• Source: Unsplash; Copyright: Hannah Olinger; URL:; License: Licensed by JMIR.

    Evaluating the Effect of Daily Diary Instructional Phrases on Respondents’ Recall Time Frames: Survey Experiment


    Background: Daily diaries are extensively used for examining participants’ daily experience in behavioral and medical science. However, little attention is paid to whether participants recall their experiences within the time frames prescribed by the task. Objective: This study aimed to describe survey respondents’ self-reported recall time frames and to evaluate the impact of different daily diary items on respondents’ reported affective states. Methods: In this study, 577 participants completed a mood survey with one of the following 4 time frame instructions: (1) today, (2) since waking up today, (3) during the last 24 hours, or (4) in the last day. They were also asked to indicate the periods they considered when answering these items and to recall the instructional phrases associated with the items. Results: Almost all participants in the today (141/146, 96.6%) and since waking up today (136/145, 93.8%) conditions reported using periods consistent with our expectations, whereas a lower proportion was observed in the during the last 24 hours (100/145, 69.0%) condition. A diverse range of responses was observed in the in the last day condition. Furthermore, the instructions influenced the levels of some self-reported affects, although exploratory analyses were not able to identify the mechanism underlying this finding. Conclusions: Overall, these results indicate that today and since waking up today are the most effective instructional phrases for inquiring about daily experience and that investigators should use caution when using the other 2 instructional phrases. Trial Registration:

  • Source: iStock by Getty Images; Copyright: metamorworks; URL:; License: Licensed by the authors.

    The Economic Impact of Artificial Intelligence in Health Care: Systematic Review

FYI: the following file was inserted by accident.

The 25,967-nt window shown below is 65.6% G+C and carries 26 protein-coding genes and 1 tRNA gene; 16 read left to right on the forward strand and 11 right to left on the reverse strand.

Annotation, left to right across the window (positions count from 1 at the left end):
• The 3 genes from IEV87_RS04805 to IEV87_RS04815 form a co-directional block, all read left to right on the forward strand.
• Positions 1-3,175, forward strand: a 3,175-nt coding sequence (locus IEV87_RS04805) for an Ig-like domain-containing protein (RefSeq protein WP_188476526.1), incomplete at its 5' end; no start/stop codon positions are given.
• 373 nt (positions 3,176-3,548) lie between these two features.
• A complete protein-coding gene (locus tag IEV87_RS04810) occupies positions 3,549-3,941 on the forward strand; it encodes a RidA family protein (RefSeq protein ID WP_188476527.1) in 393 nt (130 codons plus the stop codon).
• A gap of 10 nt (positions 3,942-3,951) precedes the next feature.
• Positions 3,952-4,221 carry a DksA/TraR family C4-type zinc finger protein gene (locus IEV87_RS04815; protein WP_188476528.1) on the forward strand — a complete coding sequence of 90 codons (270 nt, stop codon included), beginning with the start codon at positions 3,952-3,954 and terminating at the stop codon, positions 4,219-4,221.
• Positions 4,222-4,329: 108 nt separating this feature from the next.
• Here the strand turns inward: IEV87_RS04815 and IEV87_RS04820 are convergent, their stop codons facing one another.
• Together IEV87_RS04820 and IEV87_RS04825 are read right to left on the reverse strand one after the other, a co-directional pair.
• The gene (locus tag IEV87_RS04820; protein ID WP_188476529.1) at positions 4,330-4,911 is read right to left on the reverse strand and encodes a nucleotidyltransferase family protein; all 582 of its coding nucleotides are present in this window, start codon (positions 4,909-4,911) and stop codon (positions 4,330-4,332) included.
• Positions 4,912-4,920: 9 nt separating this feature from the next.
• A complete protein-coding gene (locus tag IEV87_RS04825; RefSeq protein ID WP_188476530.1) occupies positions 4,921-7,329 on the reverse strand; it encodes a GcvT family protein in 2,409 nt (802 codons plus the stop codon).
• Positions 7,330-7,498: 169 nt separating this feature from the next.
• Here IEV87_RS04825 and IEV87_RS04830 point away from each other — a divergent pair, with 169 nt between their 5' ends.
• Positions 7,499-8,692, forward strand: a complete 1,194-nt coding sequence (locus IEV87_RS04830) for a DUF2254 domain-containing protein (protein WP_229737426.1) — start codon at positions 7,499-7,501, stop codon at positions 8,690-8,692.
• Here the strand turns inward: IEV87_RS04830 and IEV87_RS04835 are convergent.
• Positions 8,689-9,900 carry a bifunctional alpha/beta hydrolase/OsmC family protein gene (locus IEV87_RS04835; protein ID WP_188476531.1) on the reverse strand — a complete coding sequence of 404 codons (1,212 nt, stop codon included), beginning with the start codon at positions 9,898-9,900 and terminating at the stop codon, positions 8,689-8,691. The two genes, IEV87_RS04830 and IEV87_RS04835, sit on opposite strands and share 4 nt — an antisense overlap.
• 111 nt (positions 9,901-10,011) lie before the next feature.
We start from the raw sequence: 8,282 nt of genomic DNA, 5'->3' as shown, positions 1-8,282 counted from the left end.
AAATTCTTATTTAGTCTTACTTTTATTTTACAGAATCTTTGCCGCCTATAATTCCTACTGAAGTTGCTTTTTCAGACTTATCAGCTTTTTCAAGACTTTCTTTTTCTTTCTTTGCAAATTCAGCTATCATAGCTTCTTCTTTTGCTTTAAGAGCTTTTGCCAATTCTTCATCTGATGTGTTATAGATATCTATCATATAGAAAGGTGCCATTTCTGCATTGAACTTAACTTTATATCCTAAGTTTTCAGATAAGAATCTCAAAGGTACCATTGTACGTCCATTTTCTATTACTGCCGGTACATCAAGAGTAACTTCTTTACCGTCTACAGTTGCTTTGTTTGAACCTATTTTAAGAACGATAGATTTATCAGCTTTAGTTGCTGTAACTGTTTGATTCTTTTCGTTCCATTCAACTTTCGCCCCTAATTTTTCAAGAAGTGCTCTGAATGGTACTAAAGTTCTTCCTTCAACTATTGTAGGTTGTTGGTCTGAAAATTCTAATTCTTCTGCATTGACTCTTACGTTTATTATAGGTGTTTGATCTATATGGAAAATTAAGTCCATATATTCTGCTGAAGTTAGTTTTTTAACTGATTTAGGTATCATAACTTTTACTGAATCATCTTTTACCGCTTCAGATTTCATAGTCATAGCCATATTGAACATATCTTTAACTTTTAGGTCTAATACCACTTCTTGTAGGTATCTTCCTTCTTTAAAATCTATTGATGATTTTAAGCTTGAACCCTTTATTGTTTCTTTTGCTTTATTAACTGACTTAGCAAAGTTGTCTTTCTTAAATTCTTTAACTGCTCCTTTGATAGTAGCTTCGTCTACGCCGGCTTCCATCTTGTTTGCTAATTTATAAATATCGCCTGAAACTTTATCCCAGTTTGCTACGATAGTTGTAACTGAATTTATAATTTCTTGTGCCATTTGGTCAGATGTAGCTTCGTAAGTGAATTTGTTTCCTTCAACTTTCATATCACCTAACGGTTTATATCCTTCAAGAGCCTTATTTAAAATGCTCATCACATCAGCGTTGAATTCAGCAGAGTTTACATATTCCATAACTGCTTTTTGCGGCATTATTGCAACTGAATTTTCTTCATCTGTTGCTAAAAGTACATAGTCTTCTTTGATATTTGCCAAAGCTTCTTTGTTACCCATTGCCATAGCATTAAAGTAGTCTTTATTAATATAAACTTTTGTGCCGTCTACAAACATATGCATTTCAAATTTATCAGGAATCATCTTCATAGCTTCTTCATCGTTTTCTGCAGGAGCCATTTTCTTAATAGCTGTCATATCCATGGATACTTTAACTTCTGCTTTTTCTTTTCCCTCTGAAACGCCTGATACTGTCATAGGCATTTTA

Background: Positive economic impact is a key decision factor in making the case for or against investing in an artificial intelligence (AI) solution in the health care industry. It is most relevant for the care provider and insurer as well as for the pharmaceutical and medical technology sectors. Although the broad economic impact of digital health solutions in general has been assessed many times in literature and the benefit for patients and society has also been analyzed, the specific economic impact of AI in health care has been addressed only sporadically. Objective: This study aimed to systematically review and summarize the cost-effectiveness studies dedicated to AI in health care and to assess whether they meet the established quality criteria. Methods: In a first step, the quality criteria for economic impact studies were defined based on the established and adapted criteria schemes for cost impact assessments. In a second step, a systematic literature review based on qualitative and quantitative inclusion and exclusion criteria was conducted to identify relevant publications for an in-depth analysis of the economic impact assessment. In a final step, the quality of the identified economic impact studies was evaluated based on the defined quality criteria for cost-effectiveness studies. Results: Very few publications have thoroughly addressed the economic impact assessment, and the economic assessment quality of the reviewed publications on AI shows severe methodological deficits. Only 6 out of 66 publications could be included in the second step of the analysis based on the inclusion criteria. Out of these 6 studies, none comprised a methodologically complete cost impact analysis. There are two areas for improvement in future studies. First, the initial investment and operational costs for the AI infrastructure and service need to be included. Second, alternatives to achieve similar impact must be evaluated to provide a comprehensive comparison. Conclusions: This systematic literature analysis proved that the existing impact assessments show methodological deficits and that upcoming evaluations require more comprehensive economic analyses to enable economic decisions for or against implementing AI technology in health care.